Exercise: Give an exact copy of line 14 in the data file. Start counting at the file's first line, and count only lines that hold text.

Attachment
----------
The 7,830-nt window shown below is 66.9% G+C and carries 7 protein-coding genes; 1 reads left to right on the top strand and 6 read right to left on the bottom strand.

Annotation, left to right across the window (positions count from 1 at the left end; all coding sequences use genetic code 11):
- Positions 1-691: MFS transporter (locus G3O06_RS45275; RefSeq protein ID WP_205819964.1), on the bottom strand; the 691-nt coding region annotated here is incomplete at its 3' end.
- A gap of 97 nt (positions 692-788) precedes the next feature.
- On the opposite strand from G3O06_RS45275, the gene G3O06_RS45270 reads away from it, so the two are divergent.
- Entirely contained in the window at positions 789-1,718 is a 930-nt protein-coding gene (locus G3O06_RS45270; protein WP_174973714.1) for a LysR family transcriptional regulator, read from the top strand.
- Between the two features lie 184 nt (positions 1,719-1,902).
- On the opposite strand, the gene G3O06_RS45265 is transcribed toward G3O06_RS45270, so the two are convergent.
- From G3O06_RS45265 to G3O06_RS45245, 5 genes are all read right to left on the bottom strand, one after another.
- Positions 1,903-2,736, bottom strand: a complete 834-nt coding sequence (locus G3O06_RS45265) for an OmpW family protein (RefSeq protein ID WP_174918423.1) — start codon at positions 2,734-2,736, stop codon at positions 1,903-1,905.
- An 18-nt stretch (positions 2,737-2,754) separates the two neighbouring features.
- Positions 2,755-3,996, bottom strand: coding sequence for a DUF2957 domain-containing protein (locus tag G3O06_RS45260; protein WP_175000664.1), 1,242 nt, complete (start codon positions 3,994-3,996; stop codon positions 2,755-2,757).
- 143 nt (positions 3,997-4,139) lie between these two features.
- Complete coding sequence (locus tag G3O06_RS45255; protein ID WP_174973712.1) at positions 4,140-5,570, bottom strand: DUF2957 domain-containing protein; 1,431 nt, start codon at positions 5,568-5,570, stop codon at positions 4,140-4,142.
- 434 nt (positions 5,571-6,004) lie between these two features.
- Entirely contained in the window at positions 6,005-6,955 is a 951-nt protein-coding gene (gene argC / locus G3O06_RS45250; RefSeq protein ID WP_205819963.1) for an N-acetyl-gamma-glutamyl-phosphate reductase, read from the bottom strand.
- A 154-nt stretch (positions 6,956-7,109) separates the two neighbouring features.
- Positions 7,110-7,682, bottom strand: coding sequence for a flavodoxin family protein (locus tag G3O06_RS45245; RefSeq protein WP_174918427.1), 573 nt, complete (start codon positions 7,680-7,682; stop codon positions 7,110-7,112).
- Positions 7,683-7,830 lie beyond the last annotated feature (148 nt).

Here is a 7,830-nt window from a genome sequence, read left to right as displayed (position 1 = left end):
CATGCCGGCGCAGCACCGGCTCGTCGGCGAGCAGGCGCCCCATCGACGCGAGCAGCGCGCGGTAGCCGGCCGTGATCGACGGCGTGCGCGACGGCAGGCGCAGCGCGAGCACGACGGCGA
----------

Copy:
- Complete coding sequence (locus tag G3O06_RS45255; protein ID WP_174973712.1) at positions 4,140-5,570, bottom strand: DUF2957 domain-containing protein; 1,431 nt, start codon at positions 5,568-5,570, stop codon at positions 4,140-4,142.